After finding both of them amid the usual roadside clutter, I swore a mighty oath that I’d epoxy the base of the middle tube into the larger one, eliminating one non-functional adjustment point:
The heatstink tubing covers most of the evidence, but you can see a fillet of epoxy around the end.
After replacing the front wheel bearings, I replaced both pairs of brake pads. The rear brakes use holders with slide-in pads, but I’ve never been happy with the dinky little pins that retain the pads, so this time I’m using ordinary cotter pins:
The rear brake pads on a diamond-frame bike sit nearly horizontally on the seat stays, with the pin head pointed upward. On Tour Easy recumbents, the pads stand almost vertically on the chain stays, with the pins sideways:
That photo dates to 2010, when those brakes were new. Nary a pin has worked loose yet and I don’t expect they ever will, but …
If the pins rust before the pads wear out, I’ll go back to those little bitty OEM stainless pins.
Back in 2001, I specified Phil Wood hubs for our then-new Tour Easy recumbents, as I had absolutely no interest in fiddling with wheel bearings; been there, done that, it’s no fun at all.
Fast forward thirteen years, during which time I’ve done zero hub maintenance.
A few weeks ago, while backing my ‘bent out of the garage, the front wheel stopped rolling and skidded on the asphalt. Usually, that means a brake problem or something wedged between the wheel and the fender, but in this case, the axle itself jammed: the front bearings seized. I eased a bit of penetrating oil under the seals, the bearings began turning, and we continued the ride as planned.
A close look at the hub shows that, back in the day, Phil Wood used personalized bearings, made in Switzerland by WIB:
Phil Wood is still in business and a brief email exchange produced the proper bearing number: PWX92, at $17 each. I bought a pair to show my support. It turns out that the new bearings are from NSK and aren’t personalized.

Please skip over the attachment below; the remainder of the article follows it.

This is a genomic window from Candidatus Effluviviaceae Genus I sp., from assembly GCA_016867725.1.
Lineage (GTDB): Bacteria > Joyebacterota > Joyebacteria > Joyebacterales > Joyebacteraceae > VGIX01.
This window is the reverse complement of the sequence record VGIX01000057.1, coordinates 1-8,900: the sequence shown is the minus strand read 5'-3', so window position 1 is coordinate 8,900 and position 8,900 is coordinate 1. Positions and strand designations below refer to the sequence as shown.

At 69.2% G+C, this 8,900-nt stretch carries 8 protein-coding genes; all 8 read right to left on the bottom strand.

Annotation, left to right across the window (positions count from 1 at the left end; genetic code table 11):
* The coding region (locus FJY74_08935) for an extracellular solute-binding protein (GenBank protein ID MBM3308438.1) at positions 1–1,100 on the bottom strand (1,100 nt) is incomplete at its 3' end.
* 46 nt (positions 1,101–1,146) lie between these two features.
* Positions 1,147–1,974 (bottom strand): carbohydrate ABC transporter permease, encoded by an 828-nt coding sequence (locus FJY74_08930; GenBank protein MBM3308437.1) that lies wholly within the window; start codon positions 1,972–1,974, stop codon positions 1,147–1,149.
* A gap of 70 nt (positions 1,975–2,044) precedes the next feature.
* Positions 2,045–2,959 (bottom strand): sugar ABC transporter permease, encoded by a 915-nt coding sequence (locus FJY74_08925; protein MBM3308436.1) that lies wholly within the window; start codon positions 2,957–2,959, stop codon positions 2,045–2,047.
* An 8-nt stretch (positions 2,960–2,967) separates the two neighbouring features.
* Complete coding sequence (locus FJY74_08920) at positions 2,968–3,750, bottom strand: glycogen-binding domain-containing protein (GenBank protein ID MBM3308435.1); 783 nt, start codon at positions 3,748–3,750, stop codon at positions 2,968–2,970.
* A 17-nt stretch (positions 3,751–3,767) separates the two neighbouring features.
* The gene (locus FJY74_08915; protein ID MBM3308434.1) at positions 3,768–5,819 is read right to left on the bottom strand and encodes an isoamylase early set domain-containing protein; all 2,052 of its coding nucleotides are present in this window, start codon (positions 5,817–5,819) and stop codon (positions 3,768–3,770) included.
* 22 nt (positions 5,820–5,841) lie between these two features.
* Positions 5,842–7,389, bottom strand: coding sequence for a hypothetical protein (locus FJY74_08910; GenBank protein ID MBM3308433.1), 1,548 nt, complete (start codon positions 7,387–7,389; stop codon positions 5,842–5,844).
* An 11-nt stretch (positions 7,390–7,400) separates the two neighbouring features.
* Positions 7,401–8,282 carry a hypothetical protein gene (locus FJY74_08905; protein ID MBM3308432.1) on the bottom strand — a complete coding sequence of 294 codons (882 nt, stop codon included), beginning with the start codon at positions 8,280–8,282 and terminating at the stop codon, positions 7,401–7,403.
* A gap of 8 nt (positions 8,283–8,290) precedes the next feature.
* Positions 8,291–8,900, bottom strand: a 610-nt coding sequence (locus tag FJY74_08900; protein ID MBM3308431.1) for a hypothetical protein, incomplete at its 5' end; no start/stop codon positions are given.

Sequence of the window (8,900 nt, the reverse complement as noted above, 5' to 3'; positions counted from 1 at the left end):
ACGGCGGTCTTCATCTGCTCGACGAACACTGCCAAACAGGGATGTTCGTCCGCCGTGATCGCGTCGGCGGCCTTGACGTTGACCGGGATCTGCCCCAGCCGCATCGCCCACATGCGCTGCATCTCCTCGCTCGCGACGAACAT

The listing shows that the generic part number is 6902 and gives the dimensions:
- OD = 28 mm
- ID = 15 mm
- Width = 7 mm
Use a pair of 5 mm hex wrenches to remove one of the end caps, then gently tap the aluminum axle out of the hub:
The grease inside looks as good as the day they installed it: no water leaked through the seals or past the races.
Having a lathe ready to hand, I grabbed the axle in the chuck and unscrewed the other cap:
Everything came apart easily!
I applied grease everywhere, slid a new bearing and its wave washer into place on the axle, aligned it with the hub bore, and pushed it halfway into place.
Rather than beat on the bearings, I conjured a simple adapter that let me use the quick-release skewer as a press to persuade the outer race into the hub recess:
I stacked an old bearing between the skewer nut and the new bearing on the other side, with a fender washer to distribute the pressure on the old bearing. In general, you don’t want to press the bearings into place by applying pressure to the inner race, but in this case the pressure was so low that it probably didn’t matter.
With one bearing in place, remove the press, slide the second wave washer & bearing on the other end of the axle, install the press, push the bearing into place, tighten the end caps, and … it’s done!
Flushed with success, I repeated the operation on the front wheel of Mary’s bike. Those bearings felt better, but they turned with essentially no friction at all. That’s a sign the internal grease was pretty much gone and failure loomed over the horizon.
Cutting the seals out of the worst bearing from my bike showed water had gotten into the assembly:
This is not how a bearing should look:
The other bearing looked (and felt!) much better, but you always replace ‘em in pairs.
Mary’s bike now has the new Phil Wood / NSK bearings, mine has the VXB bearings, and we’ll see what transpires. Both bikes sound much quieter, mine in particular, and I’m sure they roll better…
The rear tire on my bike needs replacing early this season, at which point I’ll dismantle the sprocket and install another two VXB bearings.